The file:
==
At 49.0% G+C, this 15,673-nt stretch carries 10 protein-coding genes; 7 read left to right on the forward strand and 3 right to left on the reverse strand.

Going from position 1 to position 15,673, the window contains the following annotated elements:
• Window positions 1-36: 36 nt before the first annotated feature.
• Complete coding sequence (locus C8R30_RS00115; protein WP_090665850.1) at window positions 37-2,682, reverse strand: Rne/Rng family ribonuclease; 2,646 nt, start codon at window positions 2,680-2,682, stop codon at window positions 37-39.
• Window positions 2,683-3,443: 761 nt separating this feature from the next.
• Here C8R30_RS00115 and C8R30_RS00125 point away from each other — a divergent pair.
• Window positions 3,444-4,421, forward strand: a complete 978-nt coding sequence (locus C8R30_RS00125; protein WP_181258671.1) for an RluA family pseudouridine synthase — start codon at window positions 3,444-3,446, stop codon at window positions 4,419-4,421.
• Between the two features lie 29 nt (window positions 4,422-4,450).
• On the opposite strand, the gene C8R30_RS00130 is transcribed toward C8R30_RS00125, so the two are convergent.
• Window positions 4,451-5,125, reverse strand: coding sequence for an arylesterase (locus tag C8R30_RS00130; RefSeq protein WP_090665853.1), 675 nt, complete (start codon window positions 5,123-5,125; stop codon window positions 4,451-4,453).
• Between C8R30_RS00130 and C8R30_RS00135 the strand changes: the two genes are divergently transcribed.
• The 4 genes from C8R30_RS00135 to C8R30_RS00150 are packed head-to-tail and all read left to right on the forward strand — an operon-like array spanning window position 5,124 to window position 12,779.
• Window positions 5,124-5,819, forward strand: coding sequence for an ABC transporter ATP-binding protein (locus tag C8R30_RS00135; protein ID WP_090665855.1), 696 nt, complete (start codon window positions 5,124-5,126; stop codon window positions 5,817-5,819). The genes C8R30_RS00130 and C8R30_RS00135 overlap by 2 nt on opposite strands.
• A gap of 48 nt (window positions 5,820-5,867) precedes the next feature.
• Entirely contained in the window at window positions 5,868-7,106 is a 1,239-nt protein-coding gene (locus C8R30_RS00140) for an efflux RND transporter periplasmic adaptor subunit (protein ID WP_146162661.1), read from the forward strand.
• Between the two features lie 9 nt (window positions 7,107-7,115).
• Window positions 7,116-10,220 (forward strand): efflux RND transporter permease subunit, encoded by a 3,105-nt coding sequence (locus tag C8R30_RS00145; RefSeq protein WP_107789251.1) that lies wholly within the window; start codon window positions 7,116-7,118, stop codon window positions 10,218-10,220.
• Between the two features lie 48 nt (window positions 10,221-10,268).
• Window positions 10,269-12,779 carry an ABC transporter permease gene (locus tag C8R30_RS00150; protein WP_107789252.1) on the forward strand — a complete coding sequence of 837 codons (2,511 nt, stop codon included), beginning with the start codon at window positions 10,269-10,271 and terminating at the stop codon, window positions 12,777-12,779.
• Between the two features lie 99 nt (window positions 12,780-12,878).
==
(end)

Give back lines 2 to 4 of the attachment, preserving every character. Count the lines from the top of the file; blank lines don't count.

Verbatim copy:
Going from position 1 to position 15,673, the window contains the following annotated elements:
• Window positions 1-36: 36 nt before the first annotated feature.
• Complete coding sequence (locus C8R30_RS00115; protein WP_090665850.1) at window positions 37-2,682, reverse strand: Rne/Rng family ribonuclease; 2,646 nt, start codon at window positions 2,680-2,682, stop codon at window positions 37-39.